This past weekend featured a lull in the Ultimate Fighting Championship’s torrid 2021 schedule, and with Bellator MMA and Professional Fighters League still a little way off from kicking into gear, it was an oddly quiet few days on the MMA front.
However, that doesn’t mean there was nothing going on. Far from it, in fact; Legacy Fighting Alliance was in business, offering up LFA 98, while in Florida, Xtreme MMA reappeared out of nowhere after nearly 12 years with XMMA 8, a card completely packed with UFC veterans. Over in Europe, KSW kicked off its year with KSW 58, featuring a couple of the promotion’s most prized undefeated prospects. As is always the case when men or women enter a cage and stake their health, pride and livelihood, some fighters’ stocks rose while others fell. Here is the stock report for our last UFC-free weekend until April (gulp).
Kyle Bochniak: Bochniak was released by the UFC late in 2019 after three straight losses. He was a victim of timing; a few months later, COVID-19 hit, and a three-fight skid was no longer a guaranteed pink slip. In particular, Bochniak, a reliably fun brawler—hat tip to the Sherdog colleague who called him a "Boston-style, face-first striker," and meant it as a compliment—had come up short against a relative murderer’s row of Zabit Magomedsharipov, Hakeem Dawodu and Sean Woodson, and would almost certainly still be under UFC contract if it had happened in 2020. Instead, he finds himself on the outside looking in, despite probably being better than a third of the UFC featherweight division. As such, he needs wins on the feeder circuit in order to get another look, and that’s exactly what he got on Saturday at XMMA, taking a unanimous decision over Caio Rocha Uruguai. Even better, their three-round scrap was easily the best fight of the night, a reminder of the added value “Crash” brings beyond the mere Ws and Ls.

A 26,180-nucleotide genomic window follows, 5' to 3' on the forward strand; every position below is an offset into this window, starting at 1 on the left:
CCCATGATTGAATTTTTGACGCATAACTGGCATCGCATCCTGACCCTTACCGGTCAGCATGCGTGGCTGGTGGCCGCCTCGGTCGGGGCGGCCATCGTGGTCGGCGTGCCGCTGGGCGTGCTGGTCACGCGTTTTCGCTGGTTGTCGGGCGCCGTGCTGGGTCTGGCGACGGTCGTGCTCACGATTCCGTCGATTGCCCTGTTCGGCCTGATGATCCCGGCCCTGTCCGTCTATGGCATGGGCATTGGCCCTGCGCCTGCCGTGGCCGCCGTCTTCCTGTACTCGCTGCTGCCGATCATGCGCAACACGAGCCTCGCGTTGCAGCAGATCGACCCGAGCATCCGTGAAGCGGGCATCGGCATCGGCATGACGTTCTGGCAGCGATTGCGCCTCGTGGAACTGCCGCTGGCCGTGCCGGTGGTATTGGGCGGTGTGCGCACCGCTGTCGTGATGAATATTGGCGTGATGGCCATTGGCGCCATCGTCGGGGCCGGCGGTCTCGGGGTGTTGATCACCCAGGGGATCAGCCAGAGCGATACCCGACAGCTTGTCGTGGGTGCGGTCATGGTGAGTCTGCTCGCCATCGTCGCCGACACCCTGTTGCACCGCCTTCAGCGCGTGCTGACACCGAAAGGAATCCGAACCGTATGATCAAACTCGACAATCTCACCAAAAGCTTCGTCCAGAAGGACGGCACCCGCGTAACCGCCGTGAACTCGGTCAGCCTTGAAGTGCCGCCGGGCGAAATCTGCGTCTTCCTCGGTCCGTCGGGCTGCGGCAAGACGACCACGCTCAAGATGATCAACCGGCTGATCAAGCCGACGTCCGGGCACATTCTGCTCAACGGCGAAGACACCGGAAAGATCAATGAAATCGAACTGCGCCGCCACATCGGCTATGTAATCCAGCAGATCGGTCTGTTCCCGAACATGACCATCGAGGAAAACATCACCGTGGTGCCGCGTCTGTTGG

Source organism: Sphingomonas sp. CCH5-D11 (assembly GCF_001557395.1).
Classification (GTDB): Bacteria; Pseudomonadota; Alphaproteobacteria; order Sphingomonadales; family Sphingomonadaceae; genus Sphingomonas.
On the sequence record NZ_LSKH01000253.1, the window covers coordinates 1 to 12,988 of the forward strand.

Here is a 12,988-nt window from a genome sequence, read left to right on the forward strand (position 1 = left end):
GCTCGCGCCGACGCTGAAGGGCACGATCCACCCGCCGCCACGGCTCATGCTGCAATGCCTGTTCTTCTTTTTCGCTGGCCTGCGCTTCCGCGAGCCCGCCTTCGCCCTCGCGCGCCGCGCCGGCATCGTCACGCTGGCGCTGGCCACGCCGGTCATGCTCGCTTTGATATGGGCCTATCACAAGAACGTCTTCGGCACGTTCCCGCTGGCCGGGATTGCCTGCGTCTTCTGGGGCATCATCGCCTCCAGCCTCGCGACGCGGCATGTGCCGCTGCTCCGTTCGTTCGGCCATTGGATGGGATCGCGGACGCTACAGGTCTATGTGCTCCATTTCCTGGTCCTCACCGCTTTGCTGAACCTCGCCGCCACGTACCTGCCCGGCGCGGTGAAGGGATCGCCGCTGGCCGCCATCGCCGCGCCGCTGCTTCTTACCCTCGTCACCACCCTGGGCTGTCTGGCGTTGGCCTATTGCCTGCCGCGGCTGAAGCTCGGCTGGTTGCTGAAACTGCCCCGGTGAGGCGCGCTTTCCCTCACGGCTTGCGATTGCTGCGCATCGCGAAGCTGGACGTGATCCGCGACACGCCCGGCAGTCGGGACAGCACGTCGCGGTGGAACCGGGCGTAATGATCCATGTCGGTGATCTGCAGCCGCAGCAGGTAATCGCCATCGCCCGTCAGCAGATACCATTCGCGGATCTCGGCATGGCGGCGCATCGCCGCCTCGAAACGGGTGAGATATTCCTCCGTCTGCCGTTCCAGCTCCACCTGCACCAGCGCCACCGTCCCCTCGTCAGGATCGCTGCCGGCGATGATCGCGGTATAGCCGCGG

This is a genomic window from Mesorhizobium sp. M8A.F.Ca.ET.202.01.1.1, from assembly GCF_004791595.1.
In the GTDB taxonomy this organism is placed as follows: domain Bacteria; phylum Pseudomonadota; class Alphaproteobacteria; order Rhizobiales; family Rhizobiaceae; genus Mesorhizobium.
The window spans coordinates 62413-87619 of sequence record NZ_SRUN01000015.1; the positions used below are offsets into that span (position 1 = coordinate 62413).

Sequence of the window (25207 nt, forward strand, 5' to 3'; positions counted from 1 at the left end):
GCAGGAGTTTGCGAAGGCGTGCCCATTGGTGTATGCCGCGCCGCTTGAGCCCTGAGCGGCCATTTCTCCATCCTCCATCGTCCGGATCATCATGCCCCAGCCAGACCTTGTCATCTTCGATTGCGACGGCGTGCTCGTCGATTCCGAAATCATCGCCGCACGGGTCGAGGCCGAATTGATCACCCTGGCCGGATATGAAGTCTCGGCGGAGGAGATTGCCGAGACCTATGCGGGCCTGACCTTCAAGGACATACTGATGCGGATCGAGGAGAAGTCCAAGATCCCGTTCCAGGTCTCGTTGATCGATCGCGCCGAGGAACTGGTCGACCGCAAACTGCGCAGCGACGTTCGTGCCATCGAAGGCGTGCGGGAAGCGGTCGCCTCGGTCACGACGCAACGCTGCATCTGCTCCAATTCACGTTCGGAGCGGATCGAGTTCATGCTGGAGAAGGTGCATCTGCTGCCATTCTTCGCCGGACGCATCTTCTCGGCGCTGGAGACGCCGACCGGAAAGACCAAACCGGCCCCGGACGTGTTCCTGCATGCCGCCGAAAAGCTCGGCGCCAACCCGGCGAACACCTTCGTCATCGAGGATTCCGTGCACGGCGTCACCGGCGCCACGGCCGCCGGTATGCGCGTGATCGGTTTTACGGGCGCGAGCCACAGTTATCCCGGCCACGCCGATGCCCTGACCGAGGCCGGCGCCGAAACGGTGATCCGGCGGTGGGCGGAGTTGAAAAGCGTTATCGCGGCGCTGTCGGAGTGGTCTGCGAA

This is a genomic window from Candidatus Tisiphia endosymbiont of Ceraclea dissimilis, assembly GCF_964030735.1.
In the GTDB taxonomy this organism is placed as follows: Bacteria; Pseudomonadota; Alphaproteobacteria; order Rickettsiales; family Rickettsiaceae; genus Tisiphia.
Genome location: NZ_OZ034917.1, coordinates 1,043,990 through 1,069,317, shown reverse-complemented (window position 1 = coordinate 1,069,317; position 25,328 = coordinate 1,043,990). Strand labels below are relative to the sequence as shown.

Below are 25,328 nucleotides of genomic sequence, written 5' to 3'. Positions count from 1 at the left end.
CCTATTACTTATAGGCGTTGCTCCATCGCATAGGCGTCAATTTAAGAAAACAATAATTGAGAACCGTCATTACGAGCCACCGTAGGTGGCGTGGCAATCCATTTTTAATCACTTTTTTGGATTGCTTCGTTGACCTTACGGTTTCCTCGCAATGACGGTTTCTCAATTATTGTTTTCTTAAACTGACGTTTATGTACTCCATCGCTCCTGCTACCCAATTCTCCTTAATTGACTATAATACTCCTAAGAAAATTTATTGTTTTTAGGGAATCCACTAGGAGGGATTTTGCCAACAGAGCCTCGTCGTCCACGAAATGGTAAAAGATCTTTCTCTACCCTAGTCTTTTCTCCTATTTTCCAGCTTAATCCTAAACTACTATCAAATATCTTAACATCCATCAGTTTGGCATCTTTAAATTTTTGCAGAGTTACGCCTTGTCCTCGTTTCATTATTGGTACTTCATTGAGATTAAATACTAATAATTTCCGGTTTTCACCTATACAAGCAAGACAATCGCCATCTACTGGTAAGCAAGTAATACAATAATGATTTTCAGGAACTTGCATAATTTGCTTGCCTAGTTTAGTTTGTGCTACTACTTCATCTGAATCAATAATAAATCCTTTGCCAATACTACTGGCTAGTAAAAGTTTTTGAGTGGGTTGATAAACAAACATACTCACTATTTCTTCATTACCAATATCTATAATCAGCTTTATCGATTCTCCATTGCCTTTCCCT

Josh Fremd: Eryk Anders, Markus Perez, Anthony Hernandez, Ian Heinisch and Brendan Allen. Those are the five men who have won the LFA middleweight title, and if the names ring a bell, it is probably because all five were signed by the UFC within months. By crushing Bruno Oliveira at LFA 98 on Friday, Fremd secured himself a shot at the title vacated by Allen’s departure. If he wins the belt—he still needs to get through the winner of Anthony Adams vs. Gregory Rodriguez, but will be a big favorite against either—expect him to make it six for six, unless his relative inexperience necessitates a detour through Dana White's Contender Series. One of the more intriguing young prospects in the division, the 27-year-old Factory X product is now 7-1 and just hitting his stride. All three of his appearances in the LFA cage have ended in nasty first-round knockouts. Fremd is big, athletic, well-rounded and still improving, and the eye-opening knockout in his first headlining appearance was the right performance at the right time. Coming soon to an autocorrect near you.